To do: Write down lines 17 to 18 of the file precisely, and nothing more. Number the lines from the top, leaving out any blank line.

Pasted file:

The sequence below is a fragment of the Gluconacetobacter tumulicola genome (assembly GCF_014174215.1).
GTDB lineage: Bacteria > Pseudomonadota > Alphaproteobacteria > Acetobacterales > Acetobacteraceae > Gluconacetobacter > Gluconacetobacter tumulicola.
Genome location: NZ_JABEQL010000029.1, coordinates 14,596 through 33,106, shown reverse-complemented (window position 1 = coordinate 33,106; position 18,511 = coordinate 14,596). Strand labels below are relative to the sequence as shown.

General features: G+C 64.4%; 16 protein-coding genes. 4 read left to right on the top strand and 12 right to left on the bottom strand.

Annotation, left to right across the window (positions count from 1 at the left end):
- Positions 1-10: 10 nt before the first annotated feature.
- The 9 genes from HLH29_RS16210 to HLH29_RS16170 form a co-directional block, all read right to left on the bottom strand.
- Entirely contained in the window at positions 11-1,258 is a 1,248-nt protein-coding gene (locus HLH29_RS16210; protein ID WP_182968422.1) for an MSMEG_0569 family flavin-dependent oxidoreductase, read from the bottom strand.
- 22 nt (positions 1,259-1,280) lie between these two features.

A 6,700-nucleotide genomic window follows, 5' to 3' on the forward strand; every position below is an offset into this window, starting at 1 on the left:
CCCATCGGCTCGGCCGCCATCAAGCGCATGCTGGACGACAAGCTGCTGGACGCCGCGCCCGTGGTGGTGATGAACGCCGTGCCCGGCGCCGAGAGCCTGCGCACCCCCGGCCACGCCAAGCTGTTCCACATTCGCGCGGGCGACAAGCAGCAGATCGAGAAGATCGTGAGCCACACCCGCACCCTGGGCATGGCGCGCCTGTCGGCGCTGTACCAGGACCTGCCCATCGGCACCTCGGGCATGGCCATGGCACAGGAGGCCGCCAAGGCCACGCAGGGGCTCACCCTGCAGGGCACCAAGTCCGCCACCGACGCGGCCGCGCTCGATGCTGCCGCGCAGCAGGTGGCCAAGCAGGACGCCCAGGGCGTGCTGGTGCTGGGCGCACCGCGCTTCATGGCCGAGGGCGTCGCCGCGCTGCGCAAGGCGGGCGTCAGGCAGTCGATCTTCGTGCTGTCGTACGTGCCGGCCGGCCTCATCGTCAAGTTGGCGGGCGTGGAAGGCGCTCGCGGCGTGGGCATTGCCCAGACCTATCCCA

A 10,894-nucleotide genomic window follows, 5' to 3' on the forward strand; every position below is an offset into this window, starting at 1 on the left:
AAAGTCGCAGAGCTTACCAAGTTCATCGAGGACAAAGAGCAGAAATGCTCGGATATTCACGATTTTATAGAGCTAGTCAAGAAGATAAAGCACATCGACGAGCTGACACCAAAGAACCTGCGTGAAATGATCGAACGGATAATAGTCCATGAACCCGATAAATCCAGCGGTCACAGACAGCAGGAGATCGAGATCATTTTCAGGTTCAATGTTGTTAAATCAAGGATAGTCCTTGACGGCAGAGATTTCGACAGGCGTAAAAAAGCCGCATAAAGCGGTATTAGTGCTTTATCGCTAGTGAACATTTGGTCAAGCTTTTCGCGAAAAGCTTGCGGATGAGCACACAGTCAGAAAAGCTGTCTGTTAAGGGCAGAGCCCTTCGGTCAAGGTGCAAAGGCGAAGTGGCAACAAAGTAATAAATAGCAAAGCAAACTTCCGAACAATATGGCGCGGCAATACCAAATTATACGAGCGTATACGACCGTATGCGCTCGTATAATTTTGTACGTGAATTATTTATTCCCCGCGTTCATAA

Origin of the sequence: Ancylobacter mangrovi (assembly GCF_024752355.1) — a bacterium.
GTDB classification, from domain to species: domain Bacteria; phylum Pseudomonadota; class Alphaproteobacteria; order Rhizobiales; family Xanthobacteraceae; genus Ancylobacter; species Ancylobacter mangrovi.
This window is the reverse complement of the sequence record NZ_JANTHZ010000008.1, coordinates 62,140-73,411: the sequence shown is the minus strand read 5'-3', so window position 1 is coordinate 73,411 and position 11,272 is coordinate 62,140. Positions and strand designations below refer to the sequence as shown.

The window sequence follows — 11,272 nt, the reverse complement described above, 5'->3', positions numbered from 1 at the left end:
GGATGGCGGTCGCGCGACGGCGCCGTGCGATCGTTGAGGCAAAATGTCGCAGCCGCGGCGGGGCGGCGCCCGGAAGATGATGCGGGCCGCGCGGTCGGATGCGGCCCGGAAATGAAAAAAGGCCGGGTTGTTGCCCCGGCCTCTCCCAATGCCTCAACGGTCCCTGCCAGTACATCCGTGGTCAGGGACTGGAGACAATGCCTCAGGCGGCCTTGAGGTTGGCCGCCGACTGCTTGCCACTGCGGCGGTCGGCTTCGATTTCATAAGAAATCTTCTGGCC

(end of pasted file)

The window sequence follows — 11,272 nt, the reverse complement described above, 5'->3', positions numbered from 1 at the left end:
GGATGGCGGTCGCGCGACGGCGCCGTGCGATCGTTGAGGCAAAATGTCGCAGCCGCGGCGGGGCGGCGCCCGGAAGATGATGCGGGCCGCGCGGTCGGATGCGGCCCGGAAATGAAAAAAGGCCGGGTTGTTGCCCCGGCCTCTCCCAATGCCTCAACGGTCCCTGCCAGTACATCCGTGGTCAGGGACTGGAGACAATGCCTCAGGCGGCCTTGAGGTTGGCCGCCGACTGCTTGCCACTGCGGCGGTCGGCTTCGATTTCATAAGAAATCTTCTGGCC